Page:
Swedish furniture giant Ikea sells a range of home furniture that supports the Qi wireless-charging standard, including pads and table lamps.
They charge Qi-compatible devices such as the Samsung Galaxy S7 and the Samsung Galaxy Note 5.
Ikea also sells wireless-charging covers for the Apple iPhone 4, 5 and 6, which do not have wireless-charging capability built in.
CORD LENGTH: 189cm
LED LIGHT COLOUR: Warm white (3,000 Kelvins)
LED BRIGHTNESS: 400 lumens
USB PORT (CURRENT): 2000mA (max)
VALUE FOR MONEY: 3/5
I tried out the Ikea Riggad LED work lamp, which, according to Ikea, is one of the bestsellers in its wireless-charging range.
It is easy to see why that is the case. A desktop lamp with a natural wooden base, the Riggad has the clean, minimalist look typical of Ikea's products.
It has a relatively small footprint and you can swivel the lamp by around 60 degrees.
There are no visible switches to spoil its clean lines. Simply tap the top of the lamp to turn it on.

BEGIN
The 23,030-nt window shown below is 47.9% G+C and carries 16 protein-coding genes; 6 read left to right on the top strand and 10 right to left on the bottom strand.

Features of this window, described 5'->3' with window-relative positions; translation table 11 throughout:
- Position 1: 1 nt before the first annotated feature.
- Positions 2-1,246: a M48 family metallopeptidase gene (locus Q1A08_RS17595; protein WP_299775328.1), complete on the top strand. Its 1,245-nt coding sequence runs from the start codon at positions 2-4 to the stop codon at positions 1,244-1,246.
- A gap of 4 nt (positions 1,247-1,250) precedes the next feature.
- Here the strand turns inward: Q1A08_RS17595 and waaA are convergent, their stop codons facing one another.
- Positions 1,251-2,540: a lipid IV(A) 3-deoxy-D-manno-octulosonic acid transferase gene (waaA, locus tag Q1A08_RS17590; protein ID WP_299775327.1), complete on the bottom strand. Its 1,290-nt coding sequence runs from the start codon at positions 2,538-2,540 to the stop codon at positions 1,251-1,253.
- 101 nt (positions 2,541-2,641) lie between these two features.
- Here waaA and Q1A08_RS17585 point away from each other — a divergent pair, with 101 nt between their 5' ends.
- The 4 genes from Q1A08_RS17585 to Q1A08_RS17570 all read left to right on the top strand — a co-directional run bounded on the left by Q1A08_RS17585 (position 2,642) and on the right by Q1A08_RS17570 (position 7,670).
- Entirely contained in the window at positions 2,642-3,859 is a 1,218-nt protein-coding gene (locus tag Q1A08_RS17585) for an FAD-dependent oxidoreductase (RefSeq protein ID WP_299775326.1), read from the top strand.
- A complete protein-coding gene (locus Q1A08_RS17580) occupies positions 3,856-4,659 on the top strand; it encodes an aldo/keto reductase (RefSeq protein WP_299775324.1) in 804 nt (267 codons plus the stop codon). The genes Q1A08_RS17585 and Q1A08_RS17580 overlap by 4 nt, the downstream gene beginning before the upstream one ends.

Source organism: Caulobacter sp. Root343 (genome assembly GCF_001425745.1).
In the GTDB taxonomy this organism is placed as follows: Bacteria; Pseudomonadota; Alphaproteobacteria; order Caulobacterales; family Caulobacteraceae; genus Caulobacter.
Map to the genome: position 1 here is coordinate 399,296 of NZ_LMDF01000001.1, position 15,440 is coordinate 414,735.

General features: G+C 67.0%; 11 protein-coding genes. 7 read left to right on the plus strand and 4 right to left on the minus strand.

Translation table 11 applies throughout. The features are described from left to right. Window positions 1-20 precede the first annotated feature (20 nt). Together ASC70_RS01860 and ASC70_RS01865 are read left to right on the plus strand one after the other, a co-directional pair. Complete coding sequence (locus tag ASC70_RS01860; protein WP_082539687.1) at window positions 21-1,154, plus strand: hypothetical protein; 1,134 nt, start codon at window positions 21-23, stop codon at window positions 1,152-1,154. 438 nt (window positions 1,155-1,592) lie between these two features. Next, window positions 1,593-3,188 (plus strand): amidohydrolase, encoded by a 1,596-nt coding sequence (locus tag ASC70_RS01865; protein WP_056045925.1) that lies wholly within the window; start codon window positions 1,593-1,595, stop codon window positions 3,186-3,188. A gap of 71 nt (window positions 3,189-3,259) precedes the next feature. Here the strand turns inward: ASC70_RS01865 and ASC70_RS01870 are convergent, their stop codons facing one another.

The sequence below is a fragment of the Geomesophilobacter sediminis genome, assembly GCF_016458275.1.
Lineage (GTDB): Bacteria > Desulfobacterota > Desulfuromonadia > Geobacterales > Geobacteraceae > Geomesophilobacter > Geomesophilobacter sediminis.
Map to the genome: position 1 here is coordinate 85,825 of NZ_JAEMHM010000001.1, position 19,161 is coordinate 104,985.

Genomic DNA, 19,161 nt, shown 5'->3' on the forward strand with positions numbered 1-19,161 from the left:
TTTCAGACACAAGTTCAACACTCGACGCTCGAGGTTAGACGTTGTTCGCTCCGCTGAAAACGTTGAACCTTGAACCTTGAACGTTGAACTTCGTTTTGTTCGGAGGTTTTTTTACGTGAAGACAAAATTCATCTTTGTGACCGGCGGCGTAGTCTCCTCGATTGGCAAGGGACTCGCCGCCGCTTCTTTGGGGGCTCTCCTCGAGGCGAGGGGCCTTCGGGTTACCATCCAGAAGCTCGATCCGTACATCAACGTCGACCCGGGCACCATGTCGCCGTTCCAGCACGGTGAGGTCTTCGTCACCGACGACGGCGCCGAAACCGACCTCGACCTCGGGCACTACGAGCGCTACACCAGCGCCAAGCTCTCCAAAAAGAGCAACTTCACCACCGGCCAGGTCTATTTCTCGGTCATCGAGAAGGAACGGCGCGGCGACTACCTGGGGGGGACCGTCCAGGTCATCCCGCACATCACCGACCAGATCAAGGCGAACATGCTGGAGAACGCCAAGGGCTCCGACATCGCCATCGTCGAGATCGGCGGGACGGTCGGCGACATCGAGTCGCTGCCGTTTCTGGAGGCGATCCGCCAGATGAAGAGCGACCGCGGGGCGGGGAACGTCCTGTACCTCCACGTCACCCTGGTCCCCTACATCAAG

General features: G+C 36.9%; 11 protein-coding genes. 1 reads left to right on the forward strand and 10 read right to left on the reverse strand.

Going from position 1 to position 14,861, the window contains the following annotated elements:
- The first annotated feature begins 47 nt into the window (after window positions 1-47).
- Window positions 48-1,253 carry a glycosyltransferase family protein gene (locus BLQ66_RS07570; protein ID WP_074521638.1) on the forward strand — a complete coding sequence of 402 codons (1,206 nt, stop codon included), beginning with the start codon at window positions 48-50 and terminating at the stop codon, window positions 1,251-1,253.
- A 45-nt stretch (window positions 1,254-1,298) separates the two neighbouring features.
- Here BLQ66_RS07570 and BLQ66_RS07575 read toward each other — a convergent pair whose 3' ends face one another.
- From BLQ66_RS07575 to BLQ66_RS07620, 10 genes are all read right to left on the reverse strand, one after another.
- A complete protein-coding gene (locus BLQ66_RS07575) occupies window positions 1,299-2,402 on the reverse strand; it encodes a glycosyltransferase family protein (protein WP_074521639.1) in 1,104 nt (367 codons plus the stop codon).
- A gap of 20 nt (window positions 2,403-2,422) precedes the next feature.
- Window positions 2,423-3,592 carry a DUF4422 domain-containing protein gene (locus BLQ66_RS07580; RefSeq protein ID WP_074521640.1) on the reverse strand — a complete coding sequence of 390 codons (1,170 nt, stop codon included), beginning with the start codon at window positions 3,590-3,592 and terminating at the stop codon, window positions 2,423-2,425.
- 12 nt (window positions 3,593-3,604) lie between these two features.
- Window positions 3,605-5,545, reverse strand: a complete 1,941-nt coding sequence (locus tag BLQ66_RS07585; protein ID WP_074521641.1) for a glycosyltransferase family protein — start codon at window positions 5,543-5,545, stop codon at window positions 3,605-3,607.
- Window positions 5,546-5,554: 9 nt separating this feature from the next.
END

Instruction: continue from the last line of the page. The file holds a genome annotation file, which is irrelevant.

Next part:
The lamp uses LEDs that are good for around 25,000hr and use significantly less energy than incandescent bulbs.
It is simple to assemble. You attach its metal arm to the wooden base and tighten a screw.
At the centre of the wooden base is a white circle with a "plus" symbol. You have to place your Qi-compatible device on top of the circle to charge the device.
The charging mechanism is quite finicky. The lamp will not start charging your device if the phone is outside the circle, or even just partially within it.
A small light indicator on the circle turns on when the wireless charging is in use. However, the light is covered by your smartphone, so you have to lift your phone up to see it. This also stops the charging process.
At the base of the lamp is a USB port, which lets you charge devices that do not have the wireless charging function.
To test the wireless charging feature on the Riggad lamp, I used an iPhone 5 with an Ikea Vitahult wireless charging cover ($39.90).
It took around 3hr for the lamp to fully charge the iPhone from zero. In comparison, the wired Apple iPhone charger took around 2hr.
However, I was not too impressed with the Vitahult wireless-charging cover. It is a simple plastic case with a Lightning connector that plugs into the iPhone.
Its white finish makes it susceptible to dirt. The case feels flimsy because it has two separate parts.
• Verdict: It takes about an hour longer than a normal charger to charge wirelessly, but the Riggad lamp is a stylish addition to your home office.